But first, be sure to check out Part 1: Industry Shakeup or Stabilization in Process Automation and Part 2: Microsoft RPA and the Future in Process Automation
In this three-part series, I unpack what this acquisition means for the industry, Microsoft trajectory and, most importantly, what this means for you as you modernize your business processes and application.
Three Part Series
I don’t think it can be refuted that Microsoft, by way of its market share, influences a large, if I am being modest, populous in the world of knowledge workers, it controls the market. With Microsoft now being a major player in the RPA space and for all the aforementioned co-mingling of technologies there is no doubt that just from an install base perspective, will grow, and with efforts from both the community and ISV’s adoption will flourish. This will further the growth of the Low-Code / No-Code and Citizen Developer market influence as well.
From a pricing perspective here is where I think Microsoft will separate itself from the rest of the existing market: by bundling Softmotive into Power Automate and the existing pricing plans of Microsoft 365 in once single swoop it has priced itself below the median price of ALL RPA vendors out there already. If price is King, go ahead and crown Microsoft now!
Second thing to consider especially from Build last year, if you recall, Microsoft touted a partnership with UiPath on its PDFForms reader. Well, that is not the only relationship that Microsoft has with RPA ISV’s. They have strong partnerships and relationships with Nintex right down the street, Automation Anywhere and also Blue Prism. As these relationships also put revenue in terms of Azure consumption for Microsoft, and also reduces operating costs for the ISV’s – don’t expect that to end soon. This is colloquially called “co-opetition” and I can all but guarantee that it will continue.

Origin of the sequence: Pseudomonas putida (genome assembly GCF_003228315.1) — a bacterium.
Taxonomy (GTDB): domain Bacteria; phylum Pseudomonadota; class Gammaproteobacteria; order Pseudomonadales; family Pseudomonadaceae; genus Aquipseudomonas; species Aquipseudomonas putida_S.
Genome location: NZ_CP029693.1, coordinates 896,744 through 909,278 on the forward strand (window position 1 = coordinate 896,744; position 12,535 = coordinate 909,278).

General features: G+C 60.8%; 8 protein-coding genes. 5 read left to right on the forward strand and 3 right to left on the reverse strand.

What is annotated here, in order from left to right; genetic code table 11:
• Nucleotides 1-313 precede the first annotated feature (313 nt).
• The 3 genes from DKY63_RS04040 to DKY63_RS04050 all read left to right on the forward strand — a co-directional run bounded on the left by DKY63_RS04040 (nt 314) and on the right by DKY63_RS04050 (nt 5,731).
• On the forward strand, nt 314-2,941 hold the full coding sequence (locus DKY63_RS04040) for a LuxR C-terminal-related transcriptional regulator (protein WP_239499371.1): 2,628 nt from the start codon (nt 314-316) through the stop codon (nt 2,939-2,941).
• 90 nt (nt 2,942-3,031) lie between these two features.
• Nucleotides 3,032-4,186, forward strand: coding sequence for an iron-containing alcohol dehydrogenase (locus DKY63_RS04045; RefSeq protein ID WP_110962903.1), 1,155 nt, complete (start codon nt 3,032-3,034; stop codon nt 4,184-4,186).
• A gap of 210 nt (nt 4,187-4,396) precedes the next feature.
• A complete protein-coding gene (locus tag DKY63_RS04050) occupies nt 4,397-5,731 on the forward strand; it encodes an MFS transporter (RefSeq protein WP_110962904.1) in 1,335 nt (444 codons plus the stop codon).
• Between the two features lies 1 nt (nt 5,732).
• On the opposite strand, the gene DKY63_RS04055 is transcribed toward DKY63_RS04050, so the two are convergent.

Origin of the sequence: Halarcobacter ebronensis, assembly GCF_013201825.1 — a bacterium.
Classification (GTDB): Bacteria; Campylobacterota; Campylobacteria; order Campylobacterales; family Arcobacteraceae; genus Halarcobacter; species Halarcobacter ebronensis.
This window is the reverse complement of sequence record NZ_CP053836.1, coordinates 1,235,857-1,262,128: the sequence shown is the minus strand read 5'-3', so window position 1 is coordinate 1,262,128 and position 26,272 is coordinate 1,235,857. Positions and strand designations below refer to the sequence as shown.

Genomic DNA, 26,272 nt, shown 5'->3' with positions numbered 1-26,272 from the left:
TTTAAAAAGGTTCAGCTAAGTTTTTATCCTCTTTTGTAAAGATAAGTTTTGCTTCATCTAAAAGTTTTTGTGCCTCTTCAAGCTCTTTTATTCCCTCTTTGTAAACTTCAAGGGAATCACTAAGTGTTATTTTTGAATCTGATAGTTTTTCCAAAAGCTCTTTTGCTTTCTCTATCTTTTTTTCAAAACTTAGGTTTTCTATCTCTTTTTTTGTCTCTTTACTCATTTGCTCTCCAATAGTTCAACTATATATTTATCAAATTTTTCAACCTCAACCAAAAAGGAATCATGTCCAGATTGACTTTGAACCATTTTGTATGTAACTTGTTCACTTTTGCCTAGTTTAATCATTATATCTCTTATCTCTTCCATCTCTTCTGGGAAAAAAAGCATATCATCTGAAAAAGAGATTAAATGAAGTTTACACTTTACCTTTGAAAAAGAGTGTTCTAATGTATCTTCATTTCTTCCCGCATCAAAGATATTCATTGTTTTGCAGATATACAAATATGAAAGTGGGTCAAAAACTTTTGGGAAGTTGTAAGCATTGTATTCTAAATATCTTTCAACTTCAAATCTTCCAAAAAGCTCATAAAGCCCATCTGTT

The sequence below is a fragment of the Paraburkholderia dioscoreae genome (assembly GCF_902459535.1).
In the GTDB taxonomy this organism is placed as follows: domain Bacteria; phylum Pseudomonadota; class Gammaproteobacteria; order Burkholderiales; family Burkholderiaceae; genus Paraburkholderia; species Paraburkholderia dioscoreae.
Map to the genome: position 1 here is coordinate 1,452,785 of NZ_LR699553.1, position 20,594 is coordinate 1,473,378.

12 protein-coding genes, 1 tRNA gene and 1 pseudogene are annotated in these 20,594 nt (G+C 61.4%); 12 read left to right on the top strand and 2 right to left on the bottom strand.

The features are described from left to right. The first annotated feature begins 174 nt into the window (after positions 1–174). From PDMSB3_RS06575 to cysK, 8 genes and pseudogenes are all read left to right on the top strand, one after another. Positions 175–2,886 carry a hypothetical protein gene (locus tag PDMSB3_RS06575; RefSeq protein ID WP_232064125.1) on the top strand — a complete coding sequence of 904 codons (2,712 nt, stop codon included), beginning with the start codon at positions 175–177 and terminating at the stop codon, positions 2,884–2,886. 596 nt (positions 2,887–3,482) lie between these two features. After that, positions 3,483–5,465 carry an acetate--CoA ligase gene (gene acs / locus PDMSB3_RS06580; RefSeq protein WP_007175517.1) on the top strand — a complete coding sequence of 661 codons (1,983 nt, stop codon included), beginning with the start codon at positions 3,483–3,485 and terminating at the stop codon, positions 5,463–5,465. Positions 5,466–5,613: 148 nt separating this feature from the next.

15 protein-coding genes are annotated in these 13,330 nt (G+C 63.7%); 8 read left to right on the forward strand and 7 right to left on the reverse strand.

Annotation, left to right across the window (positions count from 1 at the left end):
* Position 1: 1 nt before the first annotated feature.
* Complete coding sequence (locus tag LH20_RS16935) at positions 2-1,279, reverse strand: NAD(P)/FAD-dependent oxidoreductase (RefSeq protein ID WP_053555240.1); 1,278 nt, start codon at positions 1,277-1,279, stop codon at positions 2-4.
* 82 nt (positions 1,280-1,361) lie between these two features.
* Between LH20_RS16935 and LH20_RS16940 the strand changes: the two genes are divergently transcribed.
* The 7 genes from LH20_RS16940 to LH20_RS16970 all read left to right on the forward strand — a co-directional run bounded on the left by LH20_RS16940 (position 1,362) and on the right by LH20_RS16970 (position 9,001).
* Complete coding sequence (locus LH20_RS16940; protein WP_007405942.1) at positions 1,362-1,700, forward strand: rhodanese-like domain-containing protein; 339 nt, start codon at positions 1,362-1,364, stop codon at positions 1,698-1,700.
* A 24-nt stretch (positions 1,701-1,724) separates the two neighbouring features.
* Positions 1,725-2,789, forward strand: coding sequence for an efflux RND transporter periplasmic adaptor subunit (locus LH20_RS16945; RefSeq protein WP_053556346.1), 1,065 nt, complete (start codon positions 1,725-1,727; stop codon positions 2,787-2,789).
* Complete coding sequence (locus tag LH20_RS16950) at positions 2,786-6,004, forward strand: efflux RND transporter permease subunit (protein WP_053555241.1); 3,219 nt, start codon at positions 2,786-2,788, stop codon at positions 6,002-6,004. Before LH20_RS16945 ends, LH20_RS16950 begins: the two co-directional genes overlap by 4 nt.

Third, expect more consolidation in this space. I would suspect that there are deals probably queued up as I pen this blog where another DPA company is looking to acquire another RPA company or vice versa. In doing so, we are getting a confluence of technology under one umbrella to do more and act faster with digital transformation.
We as consumers will benefit from the pricing strategy too as the other market players will have to adjust their pricing model, and/or provide more value for less dollars than they would have otherwise. Not only that, but we can expect to see traditional RPA ISV’s divest into other complimentary areas such as Process Mining, Intelligent Document Processing and Virtual Agents, etc.
I already touched on Developers in my second post relative to Visual Studio having a template for traditional developers to build against, I won’t go more into that here, but consider how already we see in PowerPoint and Outlook AI capabilities that is so sneakily seamless i.e. Images placement recommendations, images that you last used top of list for selection, meeting suggestions when a date is in the body of an email. Imagine now being able to stitch together a task similar to what you have now if you are an iOS user to automate certain task. Imagine this in your Office Products as well.
I think end users will have [buzzword bingo time], better experiences through empowerment of these democratized software technologies that we have only begun to scratch the surface on.
I’m glad you stuck around, and I hope you found value in this 3-part series of where I think RPA is headed now that Microsoft IMO has bet big in this space and industry. Let me know your thoughts either here or on twitter @fabianwilliams Cheers.